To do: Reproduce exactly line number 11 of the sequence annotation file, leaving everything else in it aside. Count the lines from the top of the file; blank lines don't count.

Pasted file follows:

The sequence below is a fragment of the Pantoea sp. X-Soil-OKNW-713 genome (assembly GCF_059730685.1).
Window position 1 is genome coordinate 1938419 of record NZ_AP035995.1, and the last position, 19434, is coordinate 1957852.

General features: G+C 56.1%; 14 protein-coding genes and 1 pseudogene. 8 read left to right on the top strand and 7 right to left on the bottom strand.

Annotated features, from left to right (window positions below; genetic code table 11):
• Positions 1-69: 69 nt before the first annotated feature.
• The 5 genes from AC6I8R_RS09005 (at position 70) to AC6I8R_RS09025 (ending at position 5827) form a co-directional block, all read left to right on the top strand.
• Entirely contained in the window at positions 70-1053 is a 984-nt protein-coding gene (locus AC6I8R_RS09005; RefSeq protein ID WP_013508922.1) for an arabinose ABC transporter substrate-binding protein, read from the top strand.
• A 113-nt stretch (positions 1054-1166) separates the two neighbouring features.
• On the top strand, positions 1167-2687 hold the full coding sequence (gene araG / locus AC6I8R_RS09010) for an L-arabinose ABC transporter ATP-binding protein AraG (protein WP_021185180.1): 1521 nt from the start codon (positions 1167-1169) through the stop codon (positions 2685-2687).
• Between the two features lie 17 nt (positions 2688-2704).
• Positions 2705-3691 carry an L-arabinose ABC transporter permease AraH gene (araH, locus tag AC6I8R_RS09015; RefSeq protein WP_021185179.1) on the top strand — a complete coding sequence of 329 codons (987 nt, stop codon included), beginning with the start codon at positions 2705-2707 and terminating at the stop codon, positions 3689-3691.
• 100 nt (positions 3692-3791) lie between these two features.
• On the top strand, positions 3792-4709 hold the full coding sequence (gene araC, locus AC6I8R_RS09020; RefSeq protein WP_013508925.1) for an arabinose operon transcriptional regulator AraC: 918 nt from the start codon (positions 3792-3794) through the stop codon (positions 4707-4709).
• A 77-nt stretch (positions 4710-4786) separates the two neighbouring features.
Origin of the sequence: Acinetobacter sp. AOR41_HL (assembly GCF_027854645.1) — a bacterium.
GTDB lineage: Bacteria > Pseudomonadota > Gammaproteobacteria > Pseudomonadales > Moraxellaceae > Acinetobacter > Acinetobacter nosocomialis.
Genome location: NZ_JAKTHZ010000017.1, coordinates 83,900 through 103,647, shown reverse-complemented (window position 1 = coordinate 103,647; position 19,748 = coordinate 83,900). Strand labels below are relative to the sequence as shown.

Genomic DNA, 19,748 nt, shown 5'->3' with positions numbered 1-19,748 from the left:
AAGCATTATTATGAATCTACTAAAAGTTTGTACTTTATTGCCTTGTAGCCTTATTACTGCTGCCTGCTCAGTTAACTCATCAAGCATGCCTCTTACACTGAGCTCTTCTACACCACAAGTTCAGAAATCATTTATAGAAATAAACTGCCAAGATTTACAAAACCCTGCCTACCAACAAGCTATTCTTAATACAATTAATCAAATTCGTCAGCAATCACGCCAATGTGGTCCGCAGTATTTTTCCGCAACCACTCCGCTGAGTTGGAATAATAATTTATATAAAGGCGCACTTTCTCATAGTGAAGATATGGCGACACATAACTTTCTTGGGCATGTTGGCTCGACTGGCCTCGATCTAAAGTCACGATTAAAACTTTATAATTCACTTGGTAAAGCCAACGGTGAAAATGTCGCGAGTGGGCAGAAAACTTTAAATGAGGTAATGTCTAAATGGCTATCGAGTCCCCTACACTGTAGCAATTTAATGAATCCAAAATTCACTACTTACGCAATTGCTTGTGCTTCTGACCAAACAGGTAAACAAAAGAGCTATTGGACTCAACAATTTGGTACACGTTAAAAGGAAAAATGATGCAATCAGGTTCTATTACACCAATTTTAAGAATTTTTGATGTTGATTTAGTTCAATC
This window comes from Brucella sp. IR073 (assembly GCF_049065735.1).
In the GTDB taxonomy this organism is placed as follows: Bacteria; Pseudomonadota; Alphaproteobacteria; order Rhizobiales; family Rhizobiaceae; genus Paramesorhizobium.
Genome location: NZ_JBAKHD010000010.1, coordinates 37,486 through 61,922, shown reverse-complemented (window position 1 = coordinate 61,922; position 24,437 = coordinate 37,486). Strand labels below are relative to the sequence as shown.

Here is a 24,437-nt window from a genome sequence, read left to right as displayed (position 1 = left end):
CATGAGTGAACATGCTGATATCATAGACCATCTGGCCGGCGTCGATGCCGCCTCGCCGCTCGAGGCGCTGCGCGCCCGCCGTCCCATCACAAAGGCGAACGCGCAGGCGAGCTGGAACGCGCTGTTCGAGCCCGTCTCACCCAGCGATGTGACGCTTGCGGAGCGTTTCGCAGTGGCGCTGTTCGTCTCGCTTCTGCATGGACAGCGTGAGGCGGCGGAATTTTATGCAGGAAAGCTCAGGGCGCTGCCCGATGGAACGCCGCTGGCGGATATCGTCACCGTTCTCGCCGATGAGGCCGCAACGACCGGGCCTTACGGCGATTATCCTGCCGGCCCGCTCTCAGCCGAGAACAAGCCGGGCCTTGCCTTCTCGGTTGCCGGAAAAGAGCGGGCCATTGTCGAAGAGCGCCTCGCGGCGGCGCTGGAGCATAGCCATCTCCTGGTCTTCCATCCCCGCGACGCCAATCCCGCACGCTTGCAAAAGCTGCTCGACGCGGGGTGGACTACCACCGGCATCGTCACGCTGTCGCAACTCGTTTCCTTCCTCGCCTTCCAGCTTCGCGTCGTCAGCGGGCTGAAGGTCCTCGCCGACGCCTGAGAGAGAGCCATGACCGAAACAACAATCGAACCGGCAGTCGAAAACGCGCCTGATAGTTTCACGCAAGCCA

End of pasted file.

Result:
• Positions 2705-3691 carry an L-arabinose ABC transporter permease AraH gene (araH, locus tag AC6I8R_RS09015; RefSeq protein WP_021185179.1) on the top strand — a complete coding sequence of 329 codons (987 nt, stop codon included), beginning with the start codon at positions 2705-2707 and terminating at the stop codon, positions 3689-3691.